Editor's note: In the following story, The Associated Press looks back at Indianapolis Mayor Greg Ballard's eight-year tenure on the eve of his final day in office. IBJ took a long look at Ballard's legacy in a story published earlier this week.
Greg Ballard is ending eight years as Indianapolis mayor on Thursday, capping a period during which he oversaw the city's hosting of the 2012 Super Bowl while also struggling with persistent violent crime problems.
The Republican mayor is not seeking election to a third term. Democrat Joe Hogsett takes over city leadership Friday.
Ballard was a little-known retired Marine officer when he upset Democratic Mayor Bart Peterson in 2007 amid public anger over property tax increases.
Ballard drew attention by selling the city's water utility for $450 million in 2010 to pay for infrastructure projects and for criticizing GOP Gov. Mike Pence last spring over the state's religious freedom act. His last year was marred by City-County Council rejection of a proposed $1.75 billion criminal justice center project and the more than 140 homicides that are the city's most since at least 2006.
Of the violent crime problem, Ballard said, "Something's clearly happening nationally. I think life is cheap on the street right now."
Ballard recalls the February 2012 Super Bowl among the most joyous moments of his time as mayor, with large crowds at downtown events and the city basking in national attention.
"People would come up to me and literally told me, 'I never saw my city like this before. I didn't know we could do this sort of thing,'" he said.
Ballard became a major player in the debate over the religious freedom law during the national debate over whether the legislation would lead to discrimination against gays, lesbians and others. He said the Republican-backed law sent the "wrong signal" about Indiana being a welcoming place—and he served as grand marshal of the Circle City Pride Week parade in June.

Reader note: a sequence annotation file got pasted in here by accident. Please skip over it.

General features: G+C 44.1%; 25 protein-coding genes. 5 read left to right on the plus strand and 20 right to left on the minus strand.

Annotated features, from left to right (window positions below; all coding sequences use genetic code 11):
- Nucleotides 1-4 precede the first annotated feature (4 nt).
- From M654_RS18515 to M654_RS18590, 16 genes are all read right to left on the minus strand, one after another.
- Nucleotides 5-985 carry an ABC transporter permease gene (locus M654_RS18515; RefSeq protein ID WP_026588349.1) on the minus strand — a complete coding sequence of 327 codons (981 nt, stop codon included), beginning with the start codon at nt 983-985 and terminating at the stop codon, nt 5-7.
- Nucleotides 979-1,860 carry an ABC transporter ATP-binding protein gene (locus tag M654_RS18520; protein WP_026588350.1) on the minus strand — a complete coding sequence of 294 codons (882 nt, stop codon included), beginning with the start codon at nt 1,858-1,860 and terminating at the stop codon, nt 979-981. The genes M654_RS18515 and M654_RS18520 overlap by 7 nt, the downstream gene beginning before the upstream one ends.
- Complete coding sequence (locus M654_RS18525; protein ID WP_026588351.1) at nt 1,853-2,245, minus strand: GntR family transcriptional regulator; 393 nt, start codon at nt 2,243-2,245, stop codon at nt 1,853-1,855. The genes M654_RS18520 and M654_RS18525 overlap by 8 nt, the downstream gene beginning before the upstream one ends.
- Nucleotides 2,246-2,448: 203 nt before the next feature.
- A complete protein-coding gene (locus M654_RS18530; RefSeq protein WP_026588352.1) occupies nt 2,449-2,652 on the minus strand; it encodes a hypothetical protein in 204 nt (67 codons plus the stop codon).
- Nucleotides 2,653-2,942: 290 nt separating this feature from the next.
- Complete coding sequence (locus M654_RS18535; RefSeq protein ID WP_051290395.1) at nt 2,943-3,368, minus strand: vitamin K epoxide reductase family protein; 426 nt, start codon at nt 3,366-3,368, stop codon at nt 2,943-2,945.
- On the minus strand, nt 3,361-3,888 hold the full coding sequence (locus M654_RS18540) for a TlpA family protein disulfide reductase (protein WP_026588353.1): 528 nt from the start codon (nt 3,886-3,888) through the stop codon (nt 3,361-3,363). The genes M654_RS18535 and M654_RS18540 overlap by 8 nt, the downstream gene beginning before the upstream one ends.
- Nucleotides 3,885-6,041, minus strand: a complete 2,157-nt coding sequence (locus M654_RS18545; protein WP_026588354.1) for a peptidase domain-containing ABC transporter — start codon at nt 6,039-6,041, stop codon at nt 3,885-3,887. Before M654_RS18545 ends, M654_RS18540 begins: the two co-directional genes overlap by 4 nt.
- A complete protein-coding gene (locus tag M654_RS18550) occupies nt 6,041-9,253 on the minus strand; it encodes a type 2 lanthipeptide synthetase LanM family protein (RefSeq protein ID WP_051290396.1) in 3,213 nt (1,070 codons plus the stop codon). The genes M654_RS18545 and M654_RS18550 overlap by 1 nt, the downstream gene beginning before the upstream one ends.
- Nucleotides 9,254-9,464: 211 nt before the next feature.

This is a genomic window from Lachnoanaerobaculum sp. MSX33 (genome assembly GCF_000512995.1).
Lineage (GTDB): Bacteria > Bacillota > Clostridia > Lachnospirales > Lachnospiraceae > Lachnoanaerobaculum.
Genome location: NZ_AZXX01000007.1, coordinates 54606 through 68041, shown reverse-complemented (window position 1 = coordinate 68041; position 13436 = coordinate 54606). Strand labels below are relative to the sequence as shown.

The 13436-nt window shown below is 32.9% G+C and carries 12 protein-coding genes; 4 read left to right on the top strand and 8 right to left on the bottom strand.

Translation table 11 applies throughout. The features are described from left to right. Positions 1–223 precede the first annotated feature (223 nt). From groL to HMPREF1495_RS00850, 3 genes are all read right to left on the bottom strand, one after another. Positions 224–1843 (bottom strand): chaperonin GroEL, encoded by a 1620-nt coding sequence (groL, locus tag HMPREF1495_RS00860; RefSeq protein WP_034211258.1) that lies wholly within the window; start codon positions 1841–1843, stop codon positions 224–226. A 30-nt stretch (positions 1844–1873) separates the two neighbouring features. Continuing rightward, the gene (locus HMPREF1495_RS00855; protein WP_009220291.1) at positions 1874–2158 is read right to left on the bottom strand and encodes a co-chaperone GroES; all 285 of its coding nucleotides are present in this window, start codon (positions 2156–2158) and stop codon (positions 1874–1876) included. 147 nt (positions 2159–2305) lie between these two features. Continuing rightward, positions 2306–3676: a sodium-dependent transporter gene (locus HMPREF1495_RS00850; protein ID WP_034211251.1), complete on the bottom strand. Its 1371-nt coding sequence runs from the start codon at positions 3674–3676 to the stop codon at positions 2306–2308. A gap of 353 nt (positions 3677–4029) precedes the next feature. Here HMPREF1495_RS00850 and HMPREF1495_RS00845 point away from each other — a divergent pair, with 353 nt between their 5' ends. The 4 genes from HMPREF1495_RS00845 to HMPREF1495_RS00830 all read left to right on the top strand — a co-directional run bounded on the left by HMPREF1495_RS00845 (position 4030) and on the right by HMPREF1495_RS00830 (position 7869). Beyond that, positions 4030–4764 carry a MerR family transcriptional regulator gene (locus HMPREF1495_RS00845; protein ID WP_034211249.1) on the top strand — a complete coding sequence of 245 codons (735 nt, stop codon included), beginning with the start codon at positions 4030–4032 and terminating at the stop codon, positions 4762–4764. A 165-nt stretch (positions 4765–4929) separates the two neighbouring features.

Leonard Hoops, CEO of the city tourism agency Visit Indy, told the Indianapolis Business Journal that Ballard's action helped protect the city's convention business.
"We were trying to talk to a lot of customers who were concerned and threatening cancellation," Hoops said. "A couple of the biggest ones were getting antsy. The mayor said, 'I'll call these guys.' He made a lot of phone calls to buy us some time."
Ballard also backed steps aimed at making the city more appealing to young adults by adding about 200 miles of bike lanes and trails and starting an electric car-sharing service.
The Democratic-controlled council clashed with Ballard over the justice center plan and the BlueIndy electric car program. Critics say he often refused to work with others during his second term.
"His administration did many good things," Historic Urban Neighborhoods of Indianapolis president Marjorie Keinle told The Indianapolis Star. "But I was very troubled by the lack of soliciting public input."
The 61-year-old Ballard said he might work part-time as a consultant on energy or water issues. He also said he gets asked about running for governor in 2020.
"If they still want me to do that sort of thing, I will look at it," Ballard said. "Some people said they'll forget me by 2020. I'm fine with that."